That's good news! :-)
But then I've been doing Tamil for a while now, getting better at recognizing elements in the script. Not getting Tamil right would have been very embarrassing!
Next step is to try to understand more of the languge....
# Michael S. Kaplan on Monday, December 10, 2007 2:33 AM:
Where is friend Omi when I need him? :-)
# Mihai on Monday, December 10, 2007 12:45 PM:
Actually, typing something when you already have it in text format feels really easy.
Except if you need Kanji, which is a bit more difficult, but still possible :-)
It is completely different story if you have to do this from a transliteration or from pronunciation.
# Mihai on Monday, December 10, 2007 1:05 PM:
Spoiler: try this with the Bengali keyboard
"Ep jel Dvdva kav jelsj Lsks Enoe ksv"
# Michael S. Kaplan on Monday, December 10, 2007 1:09 PM:
It is an interesting challenge with any script that takes consonantal conjuncts or has forms that are visually dissimilar from their source characters (unless you know those forms!)....
# Mihai on Monday, December 10, 2007 1:16 PM:
"It is an interesting challenge with any script that takes consonantal conjuncts or has forms that are visually dissimilar from their source characters (unless you know those forms!)...."
Depends on the rules of the game.
If you are allowed to look at the text as hex it becomes trivial.
1. Take this কোন and dump it as hex: 0995 09CB 09A8
3. Add the spaces, convert back and show the split string: ক ো ন
Now take MSKLC, load the Bengali keyboard, find the glyphs, and you know what to type (don't forget Shift-AltGr states :-)
A bit more work with dead-keys, but nothing impossible.
And most likely a method easy to automate.
# Michael S. Kaplan on Monday, December 10, 2007 1:26 PM:
I specifically did no keyboard reverse engineering here, instead relying on knowledge of other forms (or of the fact that there were other forms in existence, as was the case for that conjunct sponsoring the post!).
Perhaps I am making things harder on myself here, but it feels more "honest" in terms of trying to understand mechanics of the language. :-)
# Mihai on Monday, December 10, 2007 1:50 PM:
Well, that was the whole point of the precondition: "when you already have it in text format" :-)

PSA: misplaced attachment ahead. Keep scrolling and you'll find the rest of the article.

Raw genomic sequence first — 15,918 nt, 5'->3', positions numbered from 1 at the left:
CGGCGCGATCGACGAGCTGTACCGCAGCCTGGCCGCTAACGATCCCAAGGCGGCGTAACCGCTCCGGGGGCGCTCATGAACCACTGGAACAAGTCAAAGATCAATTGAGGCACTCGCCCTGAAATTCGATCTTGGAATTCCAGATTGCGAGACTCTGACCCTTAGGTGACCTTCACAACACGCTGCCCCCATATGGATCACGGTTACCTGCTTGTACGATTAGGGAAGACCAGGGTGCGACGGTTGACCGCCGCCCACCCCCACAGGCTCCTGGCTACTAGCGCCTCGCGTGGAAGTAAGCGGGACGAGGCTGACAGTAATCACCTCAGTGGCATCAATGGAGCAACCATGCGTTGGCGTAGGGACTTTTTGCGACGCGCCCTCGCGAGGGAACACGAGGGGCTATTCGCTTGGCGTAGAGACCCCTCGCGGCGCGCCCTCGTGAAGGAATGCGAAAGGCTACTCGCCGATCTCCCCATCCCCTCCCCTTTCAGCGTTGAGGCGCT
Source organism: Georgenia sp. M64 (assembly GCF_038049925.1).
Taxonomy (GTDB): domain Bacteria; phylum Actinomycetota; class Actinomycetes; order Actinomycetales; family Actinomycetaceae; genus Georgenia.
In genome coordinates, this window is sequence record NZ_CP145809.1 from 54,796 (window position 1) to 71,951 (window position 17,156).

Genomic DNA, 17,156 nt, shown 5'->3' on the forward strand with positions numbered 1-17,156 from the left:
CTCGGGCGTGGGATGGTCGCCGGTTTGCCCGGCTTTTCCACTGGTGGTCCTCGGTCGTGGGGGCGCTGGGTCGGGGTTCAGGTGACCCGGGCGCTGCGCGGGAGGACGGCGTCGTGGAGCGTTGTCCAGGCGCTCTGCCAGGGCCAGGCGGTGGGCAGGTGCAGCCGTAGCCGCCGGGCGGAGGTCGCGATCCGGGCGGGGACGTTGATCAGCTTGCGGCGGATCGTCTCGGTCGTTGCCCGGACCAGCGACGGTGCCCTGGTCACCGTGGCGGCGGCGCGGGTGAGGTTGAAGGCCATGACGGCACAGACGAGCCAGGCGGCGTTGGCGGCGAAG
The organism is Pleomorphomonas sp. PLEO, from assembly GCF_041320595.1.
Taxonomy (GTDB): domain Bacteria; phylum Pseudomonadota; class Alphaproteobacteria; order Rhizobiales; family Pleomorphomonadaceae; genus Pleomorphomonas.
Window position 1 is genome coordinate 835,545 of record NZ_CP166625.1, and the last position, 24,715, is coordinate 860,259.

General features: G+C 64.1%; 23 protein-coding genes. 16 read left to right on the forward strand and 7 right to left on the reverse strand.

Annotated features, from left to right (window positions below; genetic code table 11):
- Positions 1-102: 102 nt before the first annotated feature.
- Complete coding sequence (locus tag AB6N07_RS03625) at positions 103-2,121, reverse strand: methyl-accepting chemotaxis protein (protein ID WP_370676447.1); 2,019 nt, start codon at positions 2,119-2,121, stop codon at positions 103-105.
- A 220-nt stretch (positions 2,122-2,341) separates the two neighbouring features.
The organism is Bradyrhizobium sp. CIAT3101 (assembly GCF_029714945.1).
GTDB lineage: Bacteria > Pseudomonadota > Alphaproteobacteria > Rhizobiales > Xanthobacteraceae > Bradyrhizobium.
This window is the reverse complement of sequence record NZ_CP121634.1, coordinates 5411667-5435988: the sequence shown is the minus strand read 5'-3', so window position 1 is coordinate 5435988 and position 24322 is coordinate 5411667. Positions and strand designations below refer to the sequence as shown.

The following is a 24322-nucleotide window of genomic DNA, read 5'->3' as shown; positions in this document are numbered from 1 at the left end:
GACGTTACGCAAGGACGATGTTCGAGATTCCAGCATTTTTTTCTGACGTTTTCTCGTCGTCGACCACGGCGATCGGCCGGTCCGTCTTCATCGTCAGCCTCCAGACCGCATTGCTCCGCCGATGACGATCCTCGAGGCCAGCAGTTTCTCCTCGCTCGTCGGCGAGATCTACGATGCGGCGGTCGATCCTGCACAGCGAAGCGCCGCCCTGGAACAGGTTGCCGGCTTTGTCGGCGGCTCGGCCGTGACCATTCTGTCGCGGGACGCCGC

Otherwise a printed version is enough.
And MSKLC is just to make life a bit easier. You can always press each key and see what you get :-)
# Mihai on Monday, December 10, 2007 1:52 PM:
Ok, if what you try to do is "trying to understand mechanics of the language," then you are right.
What my approach tried to do is create test cases without really knowing the language (and assuming one has a bit of understanding on how things work).
# Michael S. Kaplan on Monday, December 10, 2007 4:10 PM:
For the text I was typing, I had no soft copy -- just the book....
# Gé van Gasteren on Tuesday, December 11, 2007 3:14 PM:
Which are "the four questions"?
# Michael S. Kaplan on Tuesday, December 11, 2007 3:19 PM:
What do you mean? The passover thing?
I didn't do the actual questions -- there is more info on them via that link and of course in the book.
# Gé van Gasteren on Friday, December 14, 2007 7:58 AM:
I really start to feel like an alien... is it so self-evident to you?
I meant the four questions that the title "300 Ways to Ask The Four Questions: From Zulu to Abkhaz" refers to. I have no idea what they could be or why they are more important than all others.
# Michael S. Kaplan on Friday, December 14, 2007 9:06 AM:
An alien? No, not at all!
On Passover (a Jewish holiday), part of the Seder (the ritual meal eaten at it) includes having the youngest person ask four (used to be five) questions about the night, asking about five things that happen that night at that meal which do not happen the rest of the year....
The book is basically showing the questions used in this part of the ritual, as they are asked throughout the world.
# Michael S. Kaplan on Friday, December 14, 2007 5:10 PM:
But in any case, I apologize for the [unintended] MOT assumptions I made here.... :-(